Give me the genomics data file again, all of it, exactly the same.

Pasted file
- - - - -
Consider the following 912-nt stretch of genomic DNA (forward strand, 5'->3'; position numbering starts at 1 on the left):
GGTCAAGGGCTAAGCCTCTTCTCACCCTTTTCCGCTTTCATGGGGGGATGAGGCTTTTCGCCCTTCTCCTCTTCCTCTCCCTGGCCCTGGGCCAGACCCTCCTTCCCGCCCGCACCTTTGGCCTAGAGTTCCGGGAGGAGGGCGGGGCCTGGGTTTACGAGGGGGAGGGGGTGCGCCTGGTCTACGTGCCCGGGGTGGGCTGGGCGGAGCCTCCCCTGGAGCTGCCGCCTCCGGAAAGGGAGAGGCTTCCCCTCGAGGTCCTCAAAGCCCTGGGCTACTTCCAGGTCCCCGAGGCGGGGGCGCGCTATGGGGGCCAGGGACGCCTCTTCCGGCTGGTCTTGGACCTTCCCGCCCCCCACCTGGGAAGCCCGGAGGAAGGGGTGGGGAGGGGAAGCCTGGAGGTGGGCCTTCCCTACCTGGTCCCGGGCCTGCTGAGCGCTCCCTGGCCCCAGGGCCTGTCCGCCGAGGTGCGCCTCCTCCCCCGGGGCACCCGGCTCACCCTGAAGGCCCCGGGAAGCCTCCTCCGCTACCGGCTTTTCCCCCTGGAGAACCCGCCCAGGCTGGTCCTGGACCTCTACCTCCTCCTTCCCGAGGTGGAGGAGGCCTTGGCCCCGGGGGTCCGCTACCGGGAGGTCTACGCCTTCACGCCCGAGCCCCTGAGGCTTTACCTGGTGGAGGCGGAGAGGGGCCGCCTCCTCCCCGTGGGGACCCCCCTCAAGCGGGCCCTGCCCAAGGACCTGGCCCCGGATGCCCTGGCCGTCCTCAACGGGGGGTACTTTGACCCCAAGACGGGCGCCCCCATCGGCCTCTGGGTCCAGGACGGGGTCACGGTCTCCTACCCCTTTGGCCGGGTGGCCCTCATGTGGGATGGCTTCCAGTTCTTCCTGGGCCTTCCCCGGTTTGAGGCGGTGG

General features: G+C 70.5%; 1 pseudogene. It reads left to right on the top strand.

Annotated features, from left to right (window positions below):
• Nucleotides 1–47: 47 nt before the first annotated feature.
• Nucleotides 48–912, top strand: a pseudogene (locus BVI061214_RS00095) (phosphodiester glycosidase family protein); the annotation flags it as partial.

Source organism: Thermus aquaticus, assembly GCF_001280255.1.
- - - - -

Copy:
Consider the following 912-nt stretch of genomic DNA (forward strand, 5'->3'; position numbering starts at 1 on the left):
GGTCAAGGGCTAAGCCTCTTCTCACCCTTTTCCGCTTTCATGGGGGGATGAGGCTTTTCGCCCTTCTCCTCTTCCTCTCCCTGGCCCTGGGCCAGACCCTCCTTCCCGCCCGCACCTTTGGCCTAGAGTTCCGGGAGGAGGGCGGGGCCTGGGTTTACGAGGGGGAGGGGGTGCGCCTGGTCTACGTGCCCGGGGTGGGCTGGGCGGAGCCTCCCCTGGAGCTGCCGCCTCCGGAAAGGGAGAGGCTTCCCCTCGAGGTCCTCAAAGCCCTGGGCTACTTCCAGGTCCCCGAGGCGGGGGCGCGCTATGGGGGCCAGGGACGCCTCTTCCGGCTGGTCTTGGACCTTCCCGCCCCCCACCTGGGAAGCCCGGAGGAAGGGGTGGGGAGGGGAAGCCTGGAGGTGGGCCTTCCCTACCTGGTCCCGGGCCTGCTGAGCGCTCCCTGGCCCCAGGGCCTGTCCGCCGAGGTGCGCCTCCTCCCCCGGGGCACCCGGCTCACCCTGAAGGCCCCGGGAAGCCTCCTCCGCTACCGGCTTTTCCCCCTGGAGAACCCGCCCAGGCTGGTCCTGGACCTCTACCTCCTCCTTCCCGAGGTGGAGGAGGCCTTGGCCCCGGGGGTCCGCTACCGGGAGGTCTACGCCTTCACGCCCGAGCCCCTGAGGCTTTACCTGGTGGAGGCGGAGAGGGGCCGCCTCCTCCCCGTGGGGACCCCCCTCAAGCGGGCCCTGCCCAAGGACCTGGCCCCGGATGCCCTGGCCGTCCTCAACGGGGGGTACTTTGACCCCAAGACGGGCGCCCCCATCGGCCTCTGGGTCCAGGACGGGGTCACGGTCTCCTACCCCTTTGGCCGGGTGGCCCTCATGTGGGATGGCTTCCAGTTCTTCCTGGGCCTTCCCCGGTTTGAGGCGGTGG

General features: G+C 70.5%; 1 pseudogene. It reads left to right on the top strand.

Annotated features, from left to right (window positions below):
• Nucleotides 1–47: 47 nt before the first annotated feature.
• Nucleotides 48–912, top strand: a pseudogene (locus BVI061214_RS00095) (phosphodiester glycosidase family protein); the annotation flags it as partial.

Source organism: Thermus aquaticus, assembly GCF_001280255.1.